Madinat al-Muslimeen Islamic Message Board
|When corporations sponsor science experiments...|
|09/03/01 at 17:52:46|
[color=black]As the direct influence of corporations increases upon the general populace of Western countries, in particular the US & the UK, by way of their taking over of health services, schools & universities, and by their positions on government committees, it is increasingly important to be aware that research splashed across the media may often not be anywhere near scientific fact.
A recent study indicated that chocolate can be good for your health. This article nicely exposes the connections of the Professor heading that study and gives more than sufficient reason to doubt the impartiality of his research.
As is nearly always the case, a simple trace of the money back to its root can be quite enlightening.
Chocolate's double-edged health message
By BBC News Online's Helen Briggs
Chocoholics are being warned to be sceptical about claims that chocolate is good for the heart.
Scientists sponsored by a confectionery maker say new research suggests that chocolate thins the blood and may help prevent blood clots.
Eating chocolate as part of a balanced diet could help maintain a healthy heart and circulation, they propose.
But the British Heart Foundation told BBC News Online that the claims were reckless and people would get more nutrients from eating fruit and vegetables.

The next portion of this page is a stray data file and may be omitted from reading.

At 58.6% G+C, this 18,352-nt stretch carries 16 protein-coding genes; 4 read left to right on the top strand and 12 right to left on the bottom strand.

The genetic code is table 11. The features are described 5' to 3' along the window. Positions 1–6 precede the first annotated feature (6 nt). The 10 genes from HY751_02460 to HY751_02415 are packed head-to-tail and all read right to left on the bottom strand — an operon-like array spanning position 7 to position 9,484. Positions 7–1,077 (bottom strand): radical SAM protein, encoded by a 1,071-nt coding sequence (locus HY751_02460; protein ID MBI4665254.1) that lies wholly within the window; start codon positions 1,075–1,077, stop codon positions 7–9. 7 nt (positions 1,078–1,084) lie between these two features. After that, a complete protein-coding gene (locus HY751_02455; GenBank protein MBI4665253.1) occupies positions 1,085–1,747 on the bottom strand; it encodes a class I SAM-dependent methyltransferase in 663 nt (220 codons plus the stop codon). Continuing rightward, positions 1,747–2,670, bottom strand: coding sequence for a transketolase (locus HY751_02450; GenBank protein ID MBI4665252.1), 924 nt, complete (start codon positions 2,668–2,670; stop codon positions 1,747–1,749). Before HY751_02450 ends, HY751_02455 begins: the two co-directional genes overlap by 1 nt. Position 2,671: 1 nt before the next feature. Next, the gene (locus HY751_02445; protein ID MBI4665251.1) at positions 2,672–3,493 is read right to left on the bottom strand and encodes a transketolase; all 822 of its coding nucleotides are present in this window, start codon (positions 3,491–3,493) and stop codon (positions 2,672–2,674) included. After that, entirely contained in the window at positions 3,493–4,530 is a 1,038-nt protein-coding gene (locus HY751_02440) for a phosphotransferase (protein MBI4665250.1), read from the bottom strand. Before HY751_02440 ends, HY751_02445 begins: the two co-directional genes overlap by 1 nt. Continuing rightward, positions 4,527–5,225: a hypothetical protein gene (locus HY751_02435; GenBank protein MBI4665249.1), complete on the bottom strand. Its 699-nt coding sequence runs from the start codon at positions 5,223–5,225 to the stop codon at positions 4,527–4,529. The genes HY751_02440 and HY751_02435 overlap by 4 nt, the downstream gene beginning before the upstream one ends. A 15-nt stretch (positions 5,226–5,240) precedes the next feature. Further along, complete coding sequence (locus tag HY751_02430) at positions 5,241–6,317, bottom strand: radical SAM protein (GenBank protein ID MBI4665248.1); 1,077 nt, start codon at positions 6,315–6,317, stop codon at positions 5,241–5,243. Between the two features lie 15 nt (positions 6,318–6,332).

Natural compounds in cocoa called flavonoids are believed to be responsible for the reported positive benefits of chocolate.
Carl Keen, Professor of Nutrition and Internal Medicine at the University of California, US, told the British Association Festival of Science in Glasgow: "We are finding increasing evidence to suggest that eating chocolate rich in flavonoids regularly, and as part of a balanced diet, can have positive cardiovascular effects, and may even contribute to a lower risk of blood clots."
The conclusion is based on a small clinical trial of 24 volunteers who ate 25 grams of chocolate a day - equivalent to a small bar.
Preliminary trial results, which have yet to appear in a scientific journal, found that eating chocolate appeared to delay the onset of blood clotting.
Professor Keen, whose work is sponsored by the chocolate maker Mars, said the results led him to believe that chocolate may contribute to a healthy, well-balanced diet.
But the British Heart Foundation (BHF) dismissed the new research.
Belinda Linden, Head of Medical Information at the BHF, said: "Advising people to eat chocolate regularly for their hearts' sake is a reckless message that people should ignore.
"A little bit of dark chocolate enjoyed as an occasional treat is fine, but the BHF in no way endorses regular chocolate snacking to protect our hearts.
"Yes, chocolate contains flavonoids. However, most chocolate bars contain high levels of saturated fats and sugar that contribute to high cholesterol levels, obesity and coronary heart disease.
"Fruit and vegetables contain much higher levels of flavonoids, plus many other beneficial nutrients - without the fat content.
"So the message is, enjoy a little chocolate in moderation, but ensure you eat five portions of fruit and vegetables daily to get all the flavonoids you need without the added fat."
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